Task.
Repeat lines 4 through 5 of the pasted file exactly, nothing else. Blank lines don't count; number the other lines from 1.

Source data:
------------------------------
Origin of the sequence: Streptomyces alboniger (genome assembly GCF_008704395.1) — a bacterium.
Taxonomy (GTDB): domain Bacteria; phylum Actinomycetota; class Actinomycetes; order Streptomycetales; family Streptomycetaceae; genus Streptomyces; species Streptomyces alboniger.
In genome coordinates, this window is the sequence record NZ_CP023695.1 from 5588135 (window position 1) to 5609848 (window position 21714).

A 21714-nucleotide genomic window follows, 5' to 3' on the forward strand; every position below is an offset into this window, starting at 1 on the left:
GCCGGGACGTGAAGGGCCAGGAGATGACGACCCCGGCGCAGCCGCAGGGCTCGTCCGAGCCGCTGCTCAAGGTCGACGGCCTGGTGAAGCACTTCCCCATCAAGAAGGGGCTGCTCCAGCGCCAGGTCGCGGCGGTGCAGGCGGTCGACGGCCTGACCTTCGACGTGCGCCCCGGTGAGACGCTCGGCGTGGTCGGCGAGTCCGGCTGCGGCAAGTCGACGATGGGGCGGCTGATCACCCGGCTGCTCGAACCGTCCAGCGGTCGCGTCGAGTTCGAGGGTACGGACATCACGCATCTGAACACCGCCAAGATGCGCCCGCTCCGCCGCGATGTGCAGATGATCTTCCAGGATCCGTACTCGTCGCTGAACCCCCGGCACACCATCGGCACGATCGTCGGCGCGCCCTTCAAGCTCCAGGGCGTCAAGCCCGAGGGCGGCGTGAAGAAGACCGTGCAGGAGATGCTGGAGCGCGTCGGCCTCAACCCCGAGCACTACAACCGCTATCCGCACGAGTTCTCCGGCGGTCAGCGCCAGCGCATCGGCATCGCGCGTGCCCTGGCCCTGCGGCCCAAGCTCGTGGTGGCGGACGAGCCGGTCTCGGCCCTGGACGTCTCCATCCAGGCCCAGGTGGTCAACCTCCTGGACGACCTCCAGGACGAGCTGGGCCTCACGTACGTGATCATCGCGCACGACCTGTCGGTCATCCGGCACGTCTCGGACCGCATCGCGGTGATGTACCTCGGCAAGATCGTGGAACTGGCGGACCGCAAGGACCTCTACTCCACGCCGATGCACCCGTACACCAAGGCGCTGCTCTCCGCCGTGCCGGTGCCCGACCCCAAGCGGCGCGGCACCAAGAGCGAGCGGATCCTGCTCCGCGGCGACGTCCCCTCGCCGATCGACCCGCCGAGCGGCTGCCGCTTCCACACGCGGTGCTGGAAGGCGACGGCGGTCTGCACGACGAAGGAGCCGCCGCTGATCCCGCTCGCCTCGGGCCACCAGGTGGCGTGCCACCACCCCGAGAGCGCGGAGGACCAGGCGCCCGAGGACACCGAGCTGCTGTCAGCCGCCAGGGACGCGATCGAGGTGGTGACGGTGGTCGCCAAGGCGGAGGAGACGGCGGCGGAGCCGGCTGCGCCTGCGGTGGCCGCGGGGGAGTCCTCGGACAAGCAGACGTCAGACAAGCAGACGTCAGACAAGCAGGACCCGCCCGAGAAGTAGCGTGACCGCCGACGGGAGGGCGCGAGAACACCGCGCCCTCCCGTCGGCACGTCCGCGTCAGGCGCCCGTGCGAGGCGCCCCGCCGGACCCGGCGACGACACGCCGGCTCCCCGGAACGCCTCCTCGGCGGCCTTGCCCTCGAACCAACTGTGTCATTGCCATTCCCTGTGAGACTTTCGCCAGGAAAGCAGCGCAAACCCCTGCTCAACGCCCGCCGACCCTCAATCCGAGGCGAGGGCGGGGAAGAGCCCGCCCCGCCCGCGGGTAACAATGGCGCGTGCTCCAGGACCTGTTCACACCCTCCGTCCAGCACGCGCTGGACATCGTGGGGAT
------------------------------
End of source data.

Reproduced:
A 21714-nucleotide genomic window follows, 5' to 3' on the forward strand; every position below is an offset into this window, starting at 1 on the left:
GCCGGGACGTGAAGGGCCAGGAGATGACGACCCCGGCGCAGCCGCAGGGCTCGTCCGAGCCGCTGCTCAAGGTCGACGGCCTGGTGAAGCACTTCCCCATCAAGAAGGGGCTGCTCCAGCGCCAGGTCGCGGCGGTGCAGGCGGTCGACGGCCTGACCTTCGACGTGCGCCCCGGTGAGACGCTCGGCGTGGTCGGCGAGTCCGGCTGCGGCAAGTCGACGATGGGGCGGCTGATCACCCGGCTGCTCGAACCGTCCAGCGGTCGCGTCGAGTTCGAGGGTACGGACATCACGCATCTGAACACCGCCAAGATGCGCCCGCTCCGCCGCGATGTGCAGATGATCTTCCAGGATCCGTACTCGTCGCTGAACCCCCGGCACACCATCGGCACGATCGTCGGCGCGCCCTTCAAGCTCCAGGGCGTCAAGCCCGAGGGCGGCGTGAAGAAGACCGTGCAGGAGATGCTGGAGCGCGTCGGCCTCAACCCCGAGCACTACAACCGCTATCCGCACGAGTTCTCCGGCGGTCAGCGCCAGCGCATCGGCATCGCGCGTGCCCTGGCCCTGCGGCCCAAGCTCGTGGTGGCGGACGAGCCGGTCTCGGCCCTGGACGTCTCCATCCAGGCCCAGGTGGTCAACCTCCTGGACGACCTCCAGGACGAGCTGGGCCTCACGTACGTGATCATCGCGCACGACCTGTCGGTCATCCGGCACGTCTCGGACCGCATCGCGGTGATGTACCTCGGCAAGATCGTGGAACTGGCGGACCGCAAGGACCTCTACTCCACGCCGATGCACCCGTACACCAAGGCGCTGCTCTCCGCCGTGCCGGTGCCCGACCCCAAGCGGCGCGGCACCAAGAGCGAGCGGATCCTGCTCCGCGGCGACGTCCCCTCGCCGATCGACCCGCCGAGCGGCTGCCGCTTCCACACGCGGTGCTGGAAGGCGACGGCGGTCTGCACGACGAAGGAGCCGCCGCTGATCCCGCTCGCCTCGGGCCACCAGGTGGCGTGCCACCACCCCGAGAGCGCGGAGGACCAGGCGCCCGAGGACACCGAGCTGCTGTCAGCCGCCAGGGACGCGATCGAGGTGGTGACGGTGGTCGCCAAGGCGGAGGAGACGGCGGCGGAGCCGGCTGCGCCTGCGGTGGCCGCGGGGGAGTCCTCGGACAAGCAGACGTCAGACAAGCAGACGTCAGACAAGCAGGACCCGCCCGAGAAGTAGCGTGACCGCCGACGGGAGGGCGCGAGAACACCGCGCCCTCCCGTCGGCACGTCCGCGTCAGGCGCCCGTGCGAGGCGCCCCGCCGGACCCGGCGACGACACGCCGGCTCCCCGGAACGCCTCCTCGGCGGCCTTGCCCTCGAACCAACTGTGTCATTGCCATTCCCTGTGAGACTTTCGCCAGGAAAGCAGCGCAAACCCCTGCTCAACGCCCGCCGACCCTCAATCCGAGGCGAGGGCGGGGAAGAGCCCGCCCCGCCCGCGGGTAACAATGGCGCGTGCTCCAGGACCTGTTCACACCCTCCGTCCAGCACGCGCTGGACATCGTGGGGAT